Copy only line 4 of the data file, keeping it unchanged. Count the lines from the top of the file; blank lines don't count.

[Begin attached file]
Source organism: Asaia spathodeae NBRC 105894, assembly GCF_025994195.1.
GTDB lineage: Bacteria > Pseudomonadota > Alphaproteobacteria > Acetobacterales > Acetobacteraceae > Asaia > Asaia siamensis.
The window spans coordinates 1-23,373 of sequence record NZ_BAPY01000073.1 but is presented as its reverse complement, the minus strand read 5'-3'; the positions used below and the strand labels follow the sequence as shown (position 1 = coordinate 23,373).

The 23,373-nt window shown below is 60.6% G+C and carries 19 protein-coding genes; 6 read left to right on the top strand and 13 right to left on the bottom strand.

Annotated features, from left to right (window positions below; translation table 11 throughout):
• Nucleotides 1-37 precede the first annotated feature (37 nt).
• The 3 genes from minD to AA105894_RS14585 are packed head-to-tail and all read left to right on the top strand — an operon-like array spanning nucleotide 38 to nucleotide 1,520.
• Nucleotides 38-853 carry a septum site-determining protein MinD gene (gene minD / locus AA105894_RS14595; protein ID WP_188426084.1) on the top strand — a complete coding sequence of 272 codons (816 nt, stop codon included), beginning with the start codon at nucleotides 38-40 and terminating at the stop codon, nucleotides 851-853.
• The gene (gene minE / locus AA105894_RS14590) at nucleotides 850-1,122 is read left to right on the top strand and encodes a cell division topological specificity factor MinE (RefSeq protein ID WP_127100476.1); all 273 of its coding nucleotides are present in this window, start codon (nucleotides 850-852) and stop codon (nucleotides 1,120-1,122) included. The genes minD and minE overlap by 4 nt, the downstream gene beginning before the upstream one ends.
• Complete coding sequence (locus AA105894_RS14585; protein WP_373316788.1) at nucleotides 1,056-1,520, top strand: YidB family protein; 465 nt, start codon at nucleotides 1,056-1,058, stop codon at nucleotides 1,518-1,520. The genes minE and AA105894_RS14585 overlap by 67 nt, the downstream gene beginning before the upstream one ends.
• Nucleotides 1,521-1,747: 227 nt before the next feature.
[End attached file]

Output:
The 23,373-nt window shown below is 60.6% G+C and carries 19 protein-coding genes; 6 read left to right on the top strand and 13 right to left on the bottom strand.